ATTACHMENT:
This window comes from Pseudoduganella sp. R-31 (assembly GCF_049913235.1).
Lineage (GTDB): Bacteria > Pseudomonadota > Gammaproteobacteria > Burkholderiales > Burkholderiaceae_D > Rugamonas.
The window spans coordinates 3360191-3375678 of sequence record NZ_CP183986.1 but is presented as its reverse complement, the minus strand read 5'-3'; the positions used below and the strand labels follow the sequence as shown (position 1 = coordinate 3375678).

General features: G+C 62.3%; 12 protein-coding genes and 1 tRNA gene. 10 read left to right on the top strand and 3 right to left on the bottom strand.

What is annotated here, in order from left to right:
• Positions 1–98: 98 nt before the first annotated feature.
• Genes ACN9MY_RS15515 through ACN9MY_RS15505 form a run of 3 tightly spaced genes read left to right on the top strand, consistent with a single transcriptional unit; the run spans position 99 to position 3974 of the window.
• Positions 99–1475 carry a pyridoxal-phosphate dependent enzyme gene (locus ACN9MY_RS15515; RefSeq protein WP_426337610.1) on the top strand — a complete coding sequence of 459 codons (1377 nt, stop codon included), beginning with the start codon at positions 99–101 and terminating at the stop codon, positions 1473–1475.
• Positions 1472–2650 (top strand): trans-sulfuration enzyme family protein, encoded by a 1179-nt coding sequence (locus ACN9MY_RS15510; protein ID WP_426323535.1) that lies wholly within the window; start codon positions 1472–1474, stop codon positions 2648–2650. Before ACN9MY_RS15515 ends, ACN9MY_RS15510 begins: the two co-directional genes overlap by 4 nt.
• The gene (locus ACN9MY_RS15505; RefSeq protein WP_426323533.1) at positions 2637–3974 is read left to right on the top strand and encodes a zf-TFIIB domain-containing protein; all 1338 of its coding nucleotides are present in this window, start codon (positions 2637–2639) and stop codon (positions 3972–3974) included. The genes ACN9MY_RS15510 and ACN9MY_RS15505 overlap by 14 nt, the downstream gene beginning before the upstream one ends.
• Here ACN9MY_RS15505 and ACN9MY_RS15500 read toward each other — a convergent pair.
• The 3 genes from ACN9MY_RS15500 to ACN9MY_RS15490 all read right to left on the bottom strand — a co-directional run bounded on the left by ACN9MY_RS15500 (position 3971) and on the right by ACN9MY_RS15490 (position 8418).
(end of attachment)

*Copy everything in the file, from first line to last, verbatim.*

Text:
This window comes from Pseudoduganella sp. R-31 (assembly GCF_049913235.1).
Lineage (GTDB): Bacteria > Pseudomonadota > Gammaproteobacteria > Burkholderiales > Burkholderiaceae_D > Rugamonas.
The window spans coordinates 3360191-3375678 of sequence record NZ_CP183986.1 but is presented as its reverse complement, the minus strand read 5'-3'; the positions used below and the strand labels follow the sequence as shown (position 1 = coordinate 3375678).

General features: G+C 62.3%; 12 protein-coding genes and 1 tRNA gene. 10 read left to right on the top strand and 3 right to left on the bottom strand.

What is annotated here, in order from left to right:
• Positions 1–98: 98 nt before the first annotated feature.
• Genes ACN9MY_RS15515 through ACN9MY_RS15505 form a run of 3 tightly spaced genes read left to right on the top strand, consistent with a single transcriptional unit; the run spans position 99 to position 3974 of the window.
• Positions 99–1475 carry a pyridoxal-phosphate dependent enzyme gene (locus ACN9MY_RS15515; RefSeq protein WP_426337610.1) on the top strand — a complete coding sequence of 459 codons (1377 nt, stop codon included), beginning with the start codon at positions 99–101 and terminating at the stop codon, positions 1473–1475.
• Positions 1472–2650 (top strand): trans-sulfuration enzyme family protein, encoded by a 1179-nt coding sequence (locus ACN9MY_RS15510; protein ID WP_426323535.1) that lies wholly within the window; start codon positions 1472–1474, stop codon positions 2648–2650. Before ACN9MY_RS15515 ends, ACN9MY_RS15510 begins: the two co-directional genes overlap by 4 nt.
• The gene (locus ACN9MY_RS15505; RefSeq protein WP_426323533.1) at positions 2637–3974 is read left to right on the top strand and encodes a zf-TFIIB domain-containing protein; all 1338 of its coding nucleotides are present in this window, start codon (positions 2637–2639) and stop codon (positions 3972–3974) included. The genes ACN9MY_RS15510 and ACN9MY_RS15505 overlap by 14 nt, the downstream gene beginning before the upstream one ends.
• Here ACN9MY_RS15505 and ACN9MY_RS15500 read toward each other — a convergent pair.
• The 3 genes from ACN9MY_RS15500 to ACN9MY_RS15490 all read right to left on the bottom strand — a co-directional run bounded on the left by ACN9MY_RS15500 (position 3971) and on the right by ACN9MY_RS15490 (position 8418).